SUMMER RIDING: TOP MOTORCYCLE MYTHS & TIPS

Updated: Aug 17, 2018


As the weather warms up, you will certainly notice more motorcycles out on the road. Bikes can be a lot of fun but there are also inherent risks. Unlike cars and trucks, motorcycles offer little protection or safety features, like airbags. When an accident occurs, riders can easily be thrown from their bike, causing traumatic head and neck injuries, catastrophic injuries or even wrongful death, as a result of hitting their head on the pavement.


If you’ve been in a motorcycle accident, don’t let insurance companies blame you. Many motorcycle accident victims fail to obtain the compensation they deserve, often times because of the following misconceptions:


Myth #1: Motorcyclists Are Usually At Fault In An Accident

When a motorcycle gets into an accident with a car or truck, many drivers, as well as insurance companies, will automatically assume the motorcyclist is at fault. However, this could not be further from the truth. Skilled bikers can be incredibly safe drivers, often times more so than vehicle drivers who are distracted by their phones, radio and other passengers. One of the most common causes of a motorcycle accident is a car or truck’s failure to yield the right of way to the motorcyclist. This is particularly the case at intersections when the vehicle is making a left turn in the face of an oncoming motorcycle. It is important that you know and protect your rights if you’ve been in an accident.


Myth #2: If You Weren’t Wearing a Helmet, You Will Not Receive Compensation

Motorcycle helmet laws are often controversial. Some riders believe helmets restrict their visibility and hearing. Others believe helmets will do little to protect them in an accident. While helmets have actually been proven to protect motorcyclists and passengers from traumatic brain injuries or fatalities, Rhode Island does not have a mandatory helmet law for all riders, like Massachusetts. If you are 21 years of age and under or have had your license for less than a year, Rhode Island law does require you to wear a helmet. While Sheeley Law strongly encourages all riders to wear a helmet, if you are over 21 and have had your license for more than a year, the decision is at the driver’s own discretion. If you are in a motorcycle accident due to another driver’s negligence, it is still possible for you to receive compensation, pain and suffering and lost wages even if you were not wearing a helmet. You should always consult with a skilled personal injury attorney first, before you talk to your insurance company.


Myth #3: Bigger is Better

We’ve heard time and time again from new motorcycle riders that the bigger the bike, the safer you are on the road. Bigger bikes are more visible, but they also come with risks. For the inexperienced rider, the larger the bike, the heavier it is and the harder it is to control and lane share. Riders should always test out their new bike before they purchase to make sure it is a right fit for them. Liability in most motorcycle accidents is governed by the law of "negligence." Insurance companies will examine the type of motorcycle you were operating during the accident and try to use that against you and your case.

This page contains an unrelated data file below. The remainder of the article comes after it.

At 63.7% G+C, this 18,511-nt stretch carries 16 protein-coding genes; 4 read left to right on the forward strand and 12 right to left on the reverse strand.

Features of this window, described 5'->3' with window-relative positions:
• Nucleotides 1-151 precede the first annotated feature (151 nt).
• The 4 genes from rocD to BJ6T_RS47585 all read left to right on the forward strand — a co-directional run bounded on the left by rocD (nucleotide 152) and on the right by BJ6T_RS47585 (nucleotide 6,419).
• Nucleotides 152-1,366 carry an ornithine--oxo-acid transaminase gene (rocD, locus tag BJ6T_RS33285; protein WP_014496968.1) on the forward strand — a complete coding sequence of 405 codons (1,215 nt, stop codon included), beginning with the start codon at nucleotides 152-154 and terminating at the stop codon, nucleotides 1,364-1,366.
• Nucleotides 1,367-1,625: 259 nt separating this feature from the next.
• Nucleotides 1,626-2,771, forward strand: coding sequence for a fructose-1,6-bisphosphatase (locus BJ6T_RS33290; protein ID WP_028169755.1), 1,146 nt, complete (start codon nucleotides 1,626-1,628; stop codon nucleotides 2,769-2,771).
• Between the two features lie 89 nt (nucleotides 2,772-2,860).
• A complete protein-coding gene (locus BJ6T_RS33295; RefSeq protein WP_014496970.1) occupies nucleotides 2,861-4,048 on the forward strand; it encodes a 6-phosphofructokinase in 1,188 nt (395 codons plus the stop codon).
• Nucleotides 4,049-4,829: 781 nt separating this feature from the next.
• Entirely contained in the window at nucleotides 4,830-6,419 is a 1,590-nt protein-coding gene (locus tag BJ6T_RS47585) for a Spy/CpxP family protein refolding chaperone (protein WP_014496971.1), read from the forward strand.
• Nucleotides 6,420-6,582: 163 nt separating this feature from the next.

Myth #4: Highways Are More Dangerous Than Local Streets

Motorcycle helmet laws are often controversial. Some riders believe helmets restrict their visibility and hearing. Others believe helmets will do little to protect them in an accident. While helmets have actually been proven to protect motorcyclists and passengers from traumatic brain injuries or fatalities, Rhode Island does not have a mandatory helmet law for all riders, like Massachusetts. If you are 21 years of age and under or have had your license for less than a year, Rhode Island law does require you to wear a helmet. While Sheeley Law strongly encourages all riders to wear a helmet, if you are over 21 and have had your license for more than a year, the decision is at the driver’s own discretion. If you are in a motorcycle accident due to another driver’s negligence, it is still possible for you to receive compensation, pain and suffering and lost wages even if you were not wearing a helmet. You should always consult with a skilled attorney first, before you talk to your insurance company.


Myth #5: If You Are About To Crash, Lay Down Your Bike

We’ve all seen movie and TV scenes where a rider skids his bike to the side to avoid a crash. Movies and TV are not reality, however. The majority of the time, it does make sense to crash your bike in anticipation of a collision. Motorcycle accidents will happen regardless of whether or not you can see them. If you have enough decision time to “lay your bike down,” then you have enough time to brake. Always keep a safe distance from vehicles in front of you. Your reaction to the accident scenario will be important and scrutinized.


We at Sheeley Law encourage you to have fun but ride with caution this summer. If you or a loved one are injured in a motorcycle accident, you need strong results-oriented representation. Attorney Ann Sheeley has represented hundreds of motorcycle accident victims in her more than 25 years of experience. She has a proven track record of helping her clients obtain maximum compensation for their injuries, losses and pain and suffering.


For more information or a free consultation, contact Rhode Island and Massachusetts Personal Injury Attorney Ann Sheeley at 401-619-5555.

Local: 401-619-5555    Toll Free: 866-435-5000

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